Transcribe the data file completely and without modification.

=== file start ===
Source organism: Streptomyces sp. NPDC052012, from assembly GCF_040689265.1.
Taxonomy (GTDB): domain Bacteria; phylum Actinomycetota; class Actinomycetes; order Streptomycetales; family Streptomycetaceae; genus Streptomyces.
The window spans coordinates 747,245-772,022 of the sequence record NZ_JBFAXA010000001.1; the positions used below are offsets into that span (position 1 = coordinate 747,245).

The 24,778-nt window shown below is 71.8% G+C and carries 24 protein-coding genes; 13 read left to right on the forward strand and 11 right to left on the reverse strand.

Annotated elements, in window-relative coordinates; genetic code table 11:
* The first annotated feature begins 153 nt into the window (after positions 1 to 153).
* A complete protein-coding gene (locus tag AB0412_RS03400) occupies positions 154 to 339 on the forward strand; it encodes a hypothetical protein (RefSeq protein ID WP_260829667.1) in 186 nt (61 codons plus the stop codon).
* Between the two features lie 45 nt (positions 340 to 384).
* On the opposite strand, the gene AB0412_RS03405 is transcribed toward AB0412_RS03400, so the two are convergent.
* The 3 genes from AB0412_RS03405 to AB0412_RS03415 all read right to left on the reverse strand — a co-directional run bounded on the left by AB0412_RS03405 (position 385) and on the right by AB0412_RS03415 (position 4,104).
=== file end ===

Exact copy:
Source organism: Streptomyces sp. NPDC052012, from assembly GCF_040689265.1.
Taxonomy (GTDB): domain Bacteria; phylum Actinomycetota; class Actinomycetes; order Streptomycetales; family Streptomycetaceae; genus Streptomyces.
The window spans coordinates 747,245-772,022 of the sequence record NZ_JBFAXA010000001.1; the positions used below are offsets into that span (position 1 = coordinate 747,245).

The 24,778-nt window shown below is 71.8% G+C and carries 24 protein-coding genes; 13 read left to right on the forward strand and 11 right to left on the reverse strand.

Annotated elements, in window-relative coordinates; genetic code table 11:
* The first annotated feature begins 153 nt into the window (after positions 1 to 153).
* A complete protein-coding gene (locus tag AB0412_RS03400) occupies positions 154 to 339 on the forward strand; it encodes a hypothetical protein (RefSeq protein ID WP_260829667.1) in 186 nt (61 codons plus the stop codon).
* Between the two features lie 45 nt (positions 340 to 384).
* On the opposite strand, the gene AB0412_RS03405 is transcribed toward AB0412_RS03400, so the two are convergent.
* The 3 genes from AB0412_RS03405 to AB0412_RS03415 all read right to left on the reverse strand — a co-directional run bounded on the left by AB0412_RS03405 (position 385) and on the right by AB0412_RS03415 (position 4,104).